I'm continuing to compare the CPI forecasts to data (new data came out last Friday, shown on the forecast graph for YoY CPI all items ). I think the data is starting to coalesce around a coherent story of the Great Recession in the US. As you can see in the graph above, the shock centered at 2015.1 (2015.1 + 0.5 = 2015.6 based on how I displayed the YoY data) is ending. This implies that (absent another shock to CPI), we should see "headline" CPI (i.e. all items) average 2.5% .
It is associated with the shock to the civilian labor force (CLF, at 2011.3), nominal output per worker (NGDP/L, at 2014.6), and the prime-age CLF paricipation rate (in 2011) — all occurring after the Great Recession shock to unemployment (2008.8, see also my latest paper). What we have is a large recession shock that pushed people out of the labor force (as well as reduced uptake of people trying to enter the labor force). This shock is what then caused the low inflation  (in terms of CPI or PCE ). This process is largely ending and we are finally returning to a "normal" economy  nearly 10 years later.
Update + 2 hrs
I thought I'd add the graph of the full model over the post-war period (including the guides mentioned in ), but also note that two of the three periods David Andolfatto mentions as "lowflation" periods line up with the two negative shocks to CPI (~ 1960-1970, and ~ 2008-2018):
The period 1996-2003 does not correspond to low headline CPI inflation in the same way core PCE inflation was below 2%. However 1996-2003 roughly corresponds to the "dynamic equilibrium" period of CPI inflation as well as PCE inflation (~ 1995-2008) — which in the case of PCE inflation is ~ 1.7% (i.e. below 2%). Therefore the 2% metric for lowflation measured with PCE inflation would actually include the dynamic equilibrium, and not just shocks. Another way to say it is that the constant threshold (at 2%) detector gives a false alarm for 1996-2003, whereas a "dynamic equilibrium detector" does not.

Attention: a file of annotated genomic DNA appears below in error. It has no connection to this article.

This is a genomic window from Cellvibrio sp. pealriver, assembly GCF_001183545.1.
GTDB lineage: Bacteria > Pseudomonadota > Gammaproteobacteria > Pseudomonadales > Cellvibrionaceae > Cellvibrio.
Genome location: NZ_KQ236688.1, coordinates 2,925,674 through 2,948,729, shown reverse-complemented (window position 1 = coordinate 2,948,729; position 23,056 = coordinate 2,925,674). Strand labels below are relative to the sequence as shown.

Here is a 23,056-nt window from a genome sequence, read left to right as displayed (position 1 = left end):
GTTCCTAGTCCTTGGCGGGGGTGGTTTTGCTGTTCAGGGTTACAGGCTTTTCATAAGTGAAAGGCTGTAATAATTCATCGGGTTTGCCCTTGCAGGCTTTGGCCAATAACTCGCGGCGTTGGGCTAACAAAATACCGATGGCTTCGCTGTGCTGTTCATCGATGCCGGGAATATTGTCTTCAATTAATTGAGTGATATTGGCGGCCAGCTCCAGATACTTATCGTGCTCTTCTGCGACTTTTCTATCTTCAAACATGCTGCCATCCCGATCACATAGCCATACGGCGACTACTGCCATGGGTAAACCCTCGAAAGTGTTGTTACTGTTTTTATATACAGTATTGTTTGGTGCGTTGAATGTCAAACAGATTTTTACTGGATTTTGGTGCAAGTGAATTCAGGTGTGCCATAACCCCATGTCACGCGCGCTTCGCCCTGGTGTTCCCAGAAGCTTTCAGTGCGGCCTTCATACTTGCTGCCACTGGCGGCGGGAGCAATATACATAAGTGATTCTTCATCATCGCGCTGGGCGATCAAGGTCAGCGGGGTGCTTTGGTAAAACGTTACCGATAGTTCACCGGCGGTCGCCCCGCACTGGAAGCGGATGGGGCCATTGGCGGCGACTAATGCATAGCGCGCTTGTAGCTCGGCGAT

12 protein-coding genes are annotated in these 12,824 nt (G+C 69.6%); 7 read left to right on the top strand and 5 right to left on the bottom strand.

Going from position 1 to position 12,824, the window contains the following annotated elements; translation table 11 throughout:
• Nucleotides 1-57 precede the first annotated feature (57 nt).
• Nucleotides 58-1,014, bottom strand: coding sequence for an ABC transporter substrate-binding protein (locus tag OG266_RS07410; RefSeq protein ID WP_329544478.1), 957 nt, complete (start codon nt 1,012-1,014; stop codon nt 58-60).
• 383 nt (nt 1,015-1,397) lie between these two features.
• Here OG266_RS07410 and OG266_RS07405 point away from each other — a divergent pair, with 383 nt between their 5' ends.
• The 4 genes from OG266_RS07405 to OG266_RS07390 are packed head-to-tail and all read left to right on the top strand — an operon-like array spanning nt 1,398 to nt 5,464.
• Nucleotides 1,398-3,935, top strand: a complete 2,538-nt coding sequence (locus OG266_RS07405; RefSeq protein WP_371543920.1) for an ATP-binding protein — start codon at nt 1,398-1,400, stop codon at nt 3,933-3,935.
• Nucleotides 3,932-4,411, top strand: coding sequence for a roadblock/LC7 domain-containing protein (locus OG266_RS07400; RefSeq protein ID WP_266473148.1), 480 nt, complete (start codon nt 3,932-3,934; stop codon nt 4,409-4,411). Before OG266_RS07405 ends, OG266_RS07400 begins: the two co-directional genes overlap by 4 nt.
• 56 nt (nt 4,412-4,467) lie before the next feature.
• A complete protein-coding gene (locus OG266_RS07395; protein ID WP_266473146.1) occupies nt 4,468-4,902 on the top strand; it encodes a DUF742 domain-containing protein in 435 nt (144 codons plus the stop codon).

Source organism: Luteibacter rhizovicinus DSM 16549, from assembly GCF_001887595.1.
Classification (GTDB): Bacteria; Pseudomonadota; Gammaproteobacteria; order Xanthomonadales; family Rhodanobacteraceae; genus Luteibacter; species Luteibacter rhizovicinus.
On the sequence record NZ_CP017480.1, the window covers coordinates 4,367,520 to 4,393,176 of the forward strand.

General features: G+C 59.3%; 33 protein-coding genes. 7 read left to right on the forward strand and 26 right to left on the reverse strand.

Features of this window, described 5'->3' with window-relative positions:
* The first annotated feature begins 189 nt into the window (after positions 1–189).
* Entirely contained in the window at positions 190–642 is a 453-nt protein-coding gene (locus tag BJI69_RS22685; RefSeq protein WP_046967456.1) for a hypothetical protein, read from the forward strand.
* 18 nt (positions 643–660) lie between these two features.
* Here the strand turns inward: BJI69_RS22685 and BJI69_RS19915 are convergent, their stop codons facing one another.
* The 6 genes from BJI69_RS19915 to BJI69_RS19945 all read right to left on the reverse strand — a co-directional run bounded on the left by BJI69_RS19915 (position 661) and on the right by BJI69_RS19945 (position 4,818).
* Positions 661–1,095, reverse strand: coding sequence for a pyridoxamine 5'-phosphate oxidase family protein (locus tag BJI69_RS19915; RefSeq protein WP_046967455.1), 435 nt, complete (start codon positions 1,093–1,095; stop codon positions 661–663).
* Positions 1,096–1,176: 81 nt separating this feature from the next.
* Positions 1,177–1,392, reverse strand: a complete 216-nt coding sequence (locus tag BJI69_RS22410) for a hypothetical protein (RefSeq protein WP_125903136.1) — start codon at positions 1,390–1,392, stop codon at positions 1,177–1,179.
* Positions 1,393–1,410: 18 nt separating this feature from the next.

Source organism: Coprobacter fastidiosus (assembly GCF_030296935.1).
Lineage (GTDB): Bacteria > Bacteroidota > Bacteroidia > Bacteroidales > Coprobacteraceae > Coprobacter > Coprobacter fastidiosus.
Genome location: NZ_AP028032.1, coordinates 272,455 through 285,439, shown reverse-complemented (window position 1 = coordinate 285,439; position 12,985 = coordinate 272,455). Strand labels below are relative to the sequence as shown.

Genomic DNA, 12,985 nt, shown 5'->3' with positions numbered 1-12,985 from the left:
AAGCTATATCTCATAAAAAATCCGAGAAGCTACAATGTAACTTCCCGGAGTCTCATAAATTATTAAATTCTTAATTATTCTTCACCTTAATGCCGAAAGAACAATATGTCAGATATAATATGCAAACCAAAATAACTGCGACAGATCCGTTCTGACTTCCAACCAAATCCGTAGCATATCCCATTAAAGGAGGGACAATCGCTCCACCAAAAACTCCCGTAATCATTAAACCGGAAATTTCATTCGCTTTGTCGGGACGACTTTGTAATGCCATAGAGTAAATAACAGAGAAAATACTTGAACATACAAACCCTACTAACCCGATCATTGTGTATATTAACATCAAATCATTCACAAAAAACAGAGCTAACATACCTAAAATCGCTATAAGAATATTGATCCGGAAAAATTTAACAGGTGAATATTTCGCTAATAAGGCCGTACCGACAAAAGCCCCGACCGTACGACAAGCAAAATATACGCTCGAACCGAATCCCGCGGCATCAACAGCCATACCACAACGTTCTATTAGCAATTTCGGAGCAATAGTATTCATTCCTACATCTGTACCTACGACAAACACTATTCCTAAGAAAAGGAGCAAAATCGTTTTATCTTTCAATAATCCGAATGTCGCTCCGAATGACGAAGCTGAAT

Here is the log derivative (i.e. continuously compounded annual rate of change) and the level (with new dynamic equilibrium guides as diagonal lines at 2.5% inflation rate):
 Note that the dynamic equilibrium for core PCE inflation that economists like to use is 1.7%, and so the end of the associated shock will not bring inflation all the way back up to the Fed's stated target of 2%.
 Interestingly, this negative shock to inflation happens at the same time as a negative shock to unemployment: i.e. inflation went down at the same time unemployment went down, giving further evidence that the Phillips curve has disappeared.
 This is a "normal" economy in the sense of dynamic equilibrium, but it might not seem normal to a large portion of the labor force as there has been only a limited amount of time between the end of the demographic shock of the 1970s and the Great Recession shock of the 2000s. As I've said before, there is a limited amount of "equilibrium" data in this sense (the models above would say ca. 1995 to 2008).